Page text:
348
348
Richard Prince
GROWING UP
Estimate
400,000600,000
LOT SOLD. 566,500 USD
JUMP TO LOT
348
Richard Prince
GROWING UP
Estimate
400,000600,000
LOT SOLD. 566,500 USD
JUMP TO LOT

Details & Cataloguing

Richard Prince
B.1949
GROWING UP
signed, titled and dated 2005 on the reverse
acrylic and paper collage on canvas
39 3/4 by 72 in. 101 by 182.9 cm.
Read Condition Report Read Condition Report

Provenance

Gladstone Gallery, New York
Regen Projects, Los Angeles
Acquired by the present owner from the above

Catalogue Note

Executed in 2005, Growing Up embodies the witty dualism and visual ambiguity of Richard Prince's celebrated Joke paintings. Stencilled across the centre of the canvas, the 'joke' is surrounded by the printed paper collage of 'found' cheques, while the yellow painted ground is applied in rough graffiti-like strokes. Prince began the Joke paintings in 1987 while staying in Los Angeles. He worked with pre-stretched canvases, silk-screening individual jokes onto monochrome planes of colour, arranging the text across the centre of the picture plane so that each joke bisected the canvas regardless of its dimensions. Formulaic in design, the only variables were the joke, the proportion of the joke to the scale of the canvas, the size of the entire work and the colour. With his stripped down compositions and subversion of the artist's hand, Prince creates a painted parallel of the 'rephotography' for which he became so well known. The jokes themselves were taken from myriad sources: one liners and double entendres that were overplayed and overused by comedians, in films and on the stage. Repeated so often their originators were no longer attached to them, Prince's satirical appropriation elevates their banal humour into the sphere of high art.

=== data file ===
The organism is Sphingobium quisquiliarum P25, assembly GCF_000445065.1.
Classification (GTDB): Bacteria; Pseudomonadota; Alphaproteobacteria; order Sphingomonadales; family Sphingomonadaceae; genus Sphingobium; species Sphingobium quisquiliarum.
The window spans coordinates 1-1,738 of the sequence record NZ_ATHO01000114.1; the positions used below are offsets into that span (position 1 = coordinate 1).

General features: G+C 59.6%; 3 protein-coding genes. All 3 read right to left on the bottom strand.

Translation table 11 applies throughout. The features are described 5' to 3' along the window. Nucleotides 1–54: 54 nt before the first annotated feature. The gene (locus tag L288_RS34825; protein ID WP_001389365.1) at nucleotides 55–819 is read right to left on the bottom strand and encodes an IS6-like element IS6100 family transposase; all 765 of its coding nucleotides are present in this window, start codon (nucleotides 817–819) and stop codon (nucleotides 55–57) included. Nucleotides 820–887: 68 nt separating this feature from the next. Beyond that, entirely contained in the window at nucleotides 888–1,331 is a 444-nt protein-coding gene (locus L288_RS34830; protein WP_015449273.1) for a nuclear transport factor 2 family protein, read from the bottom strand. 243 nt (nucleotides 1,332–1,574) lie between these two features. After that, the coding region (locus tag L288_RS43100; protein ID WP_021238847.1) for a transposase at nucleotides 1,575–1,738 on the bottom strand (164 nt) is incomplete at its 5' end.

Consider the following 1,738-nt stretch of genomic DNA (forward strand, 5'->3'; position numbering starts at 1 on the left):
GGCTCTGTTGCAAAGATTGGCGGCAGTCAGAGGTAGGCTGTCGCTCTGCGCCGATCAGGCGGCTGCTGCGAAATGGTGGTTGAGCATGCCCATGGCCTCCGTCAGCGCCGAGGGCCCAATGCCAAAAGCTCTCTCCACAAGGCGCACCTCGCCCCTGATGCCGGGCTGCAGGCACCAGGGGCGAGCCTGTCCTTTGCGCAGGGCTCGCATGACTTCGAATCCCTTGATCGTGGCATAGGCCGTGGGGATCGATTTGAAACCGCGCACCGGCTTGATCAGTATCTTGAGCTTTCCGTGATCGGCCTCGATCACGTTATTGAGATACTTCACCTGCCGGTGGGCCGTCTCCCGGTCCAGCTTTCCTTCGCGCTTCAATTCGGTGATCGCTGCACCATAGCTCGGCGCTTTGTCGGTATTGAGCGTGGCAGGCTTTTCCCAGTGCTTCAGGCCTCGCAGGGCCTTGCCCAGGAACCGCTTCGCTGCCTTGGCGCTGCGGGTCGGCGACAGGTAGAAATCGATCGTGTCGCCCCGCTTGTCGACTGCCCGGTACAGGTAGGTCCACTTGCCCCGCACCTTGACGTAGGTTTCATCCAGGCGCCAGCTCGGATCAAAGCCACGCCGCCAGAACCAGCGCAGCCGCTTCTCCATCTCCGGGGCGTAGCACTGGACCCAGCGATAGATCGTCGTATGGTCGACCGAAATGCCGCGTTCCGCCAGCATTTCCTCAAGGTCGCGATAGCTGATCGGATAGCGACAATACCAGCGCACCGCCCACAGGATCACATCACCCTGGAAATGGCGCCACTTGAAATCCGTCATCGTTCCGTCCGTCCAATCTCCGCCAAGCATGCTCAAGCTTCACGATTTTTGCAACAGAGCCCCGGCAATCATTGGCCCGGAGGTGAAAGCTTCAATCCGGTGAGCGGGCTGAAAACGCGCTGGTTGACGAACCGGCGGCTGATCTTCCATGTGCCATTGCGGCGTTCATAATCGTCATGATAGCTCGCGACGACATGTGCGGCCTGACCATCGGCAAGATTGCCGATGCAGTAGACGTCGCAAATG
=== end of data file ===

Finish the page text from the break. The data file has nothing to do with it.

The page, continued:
In the present work, Prince has replaced the monochrome surface of the 1980s and 90s Joke paintings with coarse layers of pigment, collage and stencilled lettering, using the very fabric of the work to dramatise the joke that appears upon it. By contrasting the poverty of the speaker's youth ('I was so poor growing up') with the material constituents of the work (the high value bankers' cheques that make up its surface), the artist not only infuses his work with dramatic irony, but satirises the very concept of placing a monetary value on a work of art.

Contemporary Art Day Auction

|
New York